Many Namibians grew up eating jaffles. These are sandwiches stuffed with minced meat, tomato and onions and cooked over the flame of a primus stove using a special tool, the jaffle pan. In years gone by, it was a staple at public events such as sports tournaments, church bazaars, and at fundraisers. Together with sosaties and koeksisters, jaffles were among Namibia’s earliest street food icons.
Over the years, it appears as if this iconic dish has been put on the back burner, so to speak. Perhaps, to make way for the onslaught of globalized fast food dishes such as the hamburger. It appears as if the jaffle fell victim to the quest for greater convenience. Or did it?
Origins of the Jaffle
Firstly, jaffles did not originate in South African as many people may have thought. It originated in Australia. The jaffle iron was designed, named and patented in Australia in 1949 by Dr Ernest Smithers. The electric version of the Jaffle Maker was also patented in Australia by John O’Brien. He was the son of the founder of the Australian kitchen appliance manufacturer, Breville.
Second, it is thought that the jaffle was inspired by the ‘waffle’. The English word ‘waffle’ stems from the Dutch word ‘wafel’ and dates back to around the end of the 13th century. Prior to that, the French had ‘walfre’ which originally meant honeycomb or cake. The practice to cook thin flat cakes between two pieces of iron dates back even further to the Greek who cooked flat cakes called ‘obelios’ between two hot metal plates.
The practice to imprint a motive on the metal plates developed during the Middle Ages when it became popular to imprint religious motives on the iron plates used for making communion wafer irons. By the 15th century, the waffle iron with its classic grid motive started appearing in Belgium and so the iconic contemporary wafelijzer was born.
The jaffle iron has a simple yet clever design. It consists of two hinged, concave, round or square, cast iron (or aluminium) plates on long handles. Although its “clamshell” design resembles a waffle iron, it does not have that appliance’s honeycomb pattern. Jaffle irons are used to heat, toast and seal a sandwich — the jaffle — consisting of two slices of bread enclosing a filling.
The jaffle is now a global dish albeit not always called by its original name. In the USA the jaffle iron is known as a ‘pie iron’, a ‘pudgy pie iron’, a ‘tonka toaster’ or a ‘toastie iron’ and used with a variety of savoury and sweet fillings ranging from the bog-standard ham and cheese to the more outlandish s’mores. These appliances date back to the 1920s. Much more recently South African born chef, Meryl van der Merwe established Jafflz a chain that sells gourmet jaffles.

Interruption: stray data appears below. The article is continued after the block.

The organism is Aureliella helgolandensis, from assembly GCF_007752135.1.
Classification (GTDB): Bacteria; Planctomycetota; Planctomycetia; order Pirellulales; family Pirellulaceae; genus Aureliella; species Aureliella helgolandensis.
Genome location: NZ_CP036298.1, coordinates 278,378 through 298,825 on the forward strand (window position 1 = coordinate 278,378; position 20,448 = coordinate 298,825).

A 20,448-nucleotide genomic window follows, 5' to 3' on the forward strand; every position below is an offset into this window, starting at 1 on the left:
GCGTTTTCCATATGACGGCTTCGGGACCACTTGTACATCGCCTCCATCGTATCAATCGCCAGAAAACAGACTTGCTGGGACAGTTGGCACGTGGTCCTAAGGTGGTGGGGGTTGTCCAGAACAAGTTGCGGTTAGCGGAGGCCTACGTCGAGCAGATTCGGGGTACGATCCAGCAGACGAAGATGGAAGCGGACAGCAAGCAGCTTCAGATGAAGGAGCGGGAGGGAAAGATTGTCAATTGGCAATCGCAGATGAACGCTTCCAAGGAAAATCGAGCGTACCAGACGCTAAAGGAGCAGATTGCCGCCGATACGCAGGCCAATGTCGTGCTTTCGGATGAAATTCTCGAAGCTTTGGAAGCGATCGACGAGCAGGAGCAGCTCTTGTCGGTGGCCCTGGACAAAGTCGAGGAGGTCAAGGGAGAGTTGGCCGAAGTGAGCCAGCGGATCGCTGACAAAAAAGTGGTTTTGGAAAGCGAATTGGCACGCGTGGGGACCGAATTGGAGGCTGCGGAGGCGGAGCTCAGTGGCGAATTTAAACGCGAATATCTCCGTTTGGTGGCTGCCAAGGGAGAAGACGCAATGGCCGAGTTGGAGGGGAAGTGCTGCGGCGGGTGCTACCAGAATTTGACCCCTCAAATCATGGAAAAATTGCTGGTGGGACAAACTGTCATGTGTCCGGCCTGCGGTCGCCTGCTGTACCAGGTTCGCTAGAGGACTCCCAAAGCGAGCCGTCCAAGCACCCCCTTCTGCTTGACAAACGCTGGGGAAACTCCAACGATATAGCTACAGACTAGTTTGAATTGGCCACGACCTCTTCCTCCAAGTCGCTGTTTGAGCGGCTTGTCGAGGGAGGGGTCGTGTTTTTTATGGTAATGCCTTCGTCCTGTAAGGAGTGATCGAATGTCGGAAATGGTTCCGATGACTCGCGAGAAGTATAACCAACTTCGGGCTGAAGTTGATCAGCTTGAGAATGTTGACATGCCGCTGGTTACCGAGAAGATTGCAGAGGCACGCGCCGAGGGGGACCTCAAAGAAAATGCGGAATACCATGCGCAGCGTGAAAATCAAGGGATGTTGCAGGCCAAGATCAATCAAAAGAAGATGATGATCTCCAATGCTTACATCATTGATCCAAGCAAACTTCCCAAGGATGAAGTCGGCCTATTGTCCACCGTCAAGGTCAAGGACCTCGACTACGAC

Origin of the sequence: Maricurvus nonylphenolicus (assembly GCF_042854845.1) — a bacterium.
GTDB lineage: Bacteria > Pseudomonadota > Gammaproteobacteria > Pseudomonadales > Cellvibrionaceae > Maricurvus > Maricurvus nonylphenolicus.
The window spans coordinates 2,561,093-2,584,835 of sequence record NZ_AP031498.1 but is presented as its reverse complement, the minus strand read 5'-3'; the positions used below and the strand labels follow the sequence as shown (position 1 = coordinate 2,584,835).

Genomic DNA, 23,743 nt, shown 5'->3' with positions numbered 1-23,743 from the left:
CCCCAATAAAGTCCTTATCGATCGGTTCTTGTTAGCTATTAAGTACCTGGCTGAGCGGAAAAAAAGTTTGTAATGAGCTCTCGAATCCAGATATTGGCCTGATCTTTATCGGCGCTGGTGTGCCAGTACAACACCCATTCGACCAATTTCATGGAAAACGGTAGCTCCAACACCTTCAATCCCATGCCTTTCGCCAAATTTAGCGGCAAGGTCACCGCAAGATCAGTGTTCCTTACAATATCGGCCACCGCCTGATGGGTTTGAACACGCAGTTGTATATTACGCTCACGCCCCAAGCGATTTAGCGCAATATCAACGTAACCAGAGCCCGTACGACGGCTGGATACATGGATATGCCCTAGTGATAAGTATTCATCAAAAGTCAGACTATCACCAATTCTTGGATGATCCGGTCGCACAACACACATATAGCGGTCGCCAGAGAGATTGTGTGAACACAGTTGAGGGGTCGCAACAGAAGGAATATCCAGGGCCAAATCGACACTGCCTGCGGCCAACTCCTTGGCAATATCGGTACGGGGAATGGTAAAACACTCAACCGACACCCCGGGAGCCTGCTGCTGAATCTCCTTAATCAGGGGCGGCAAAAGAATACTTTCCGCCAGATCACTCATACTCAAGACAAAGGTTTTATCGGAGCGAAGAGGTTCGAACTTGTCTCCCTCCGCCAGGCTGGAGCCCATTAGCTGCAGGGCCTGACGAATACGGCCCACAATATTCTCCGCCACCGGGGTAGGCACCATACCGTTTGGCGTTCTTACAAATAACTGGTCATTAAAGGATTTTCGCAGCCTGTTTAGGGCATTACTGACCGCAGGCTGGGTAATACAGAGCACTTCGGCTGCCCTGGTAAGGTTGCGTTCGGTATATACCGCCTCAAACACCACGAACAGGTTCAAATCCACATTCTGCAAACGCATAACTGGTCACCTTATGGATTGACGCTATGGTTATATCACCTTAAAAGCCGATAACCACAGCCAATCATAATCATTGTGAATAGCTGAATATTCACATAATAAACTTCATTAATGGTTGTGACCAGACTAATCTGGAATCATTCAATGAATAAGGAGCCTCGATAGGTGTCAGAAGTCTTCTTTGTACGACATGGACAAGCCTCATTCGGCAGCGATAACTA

In India the jaffle iron is used to prepare a popular street food dish the “Bombay (or Mumbai) sandwich”. The filling is commonly made with vegetables and herbal chutney and fried over an open flame by street vendors.
A peek into the past suggests that the intended use of the jaffle iron has always been the outdoors. In 1949 the Western Mail in Perth wrote the following about the jaffle iron: “Really useful for everyday cooking as well as parties is the Jaffle Iron which is very simple to use and produces a most appetising toast “pie.” All that you do is make a thick sandwich and, after clamping it shut in the iron, heat it over a flame. It may be used over any type of heat and we suggest that if you are having a barbecue it might be an idea to provide your guests with three or four bowls of appetising filling and let them make their own.”
No wonder than that the long handled jaffle iron became so popular among those that liked to cook outdoors, in campsites, on the streets and at the markets.
From jaffle to snackwich
In 1924 Charles Champion patented an electric version of the jaffle iron called the “Tostwich”. It took a while for the electric toasters to become popular. In 1974 Australian appliance maker Breville launched their electric Original Jaffle Maker” which was an instant hit with consumers. Within the first year, it sold 400,000 units within Australia alone. Today Breville estimates sales of over six million units worldwide.
As it turns out, the humble jaffle has been reinvented and is now more popular than ever. It is made by a variety electrical appliance that goes by a variety of new names depending on where in the world you find yourself. Breville (after the maker of the appliance), snackwich maker, sandwich maker, or toastie maker, they once were all just jaffles irons. The jaffle did not die, it just put on an electric blanket and re-invented itself.
 The primus stove was patented (Patent No. 3944) in Sweden in 1892.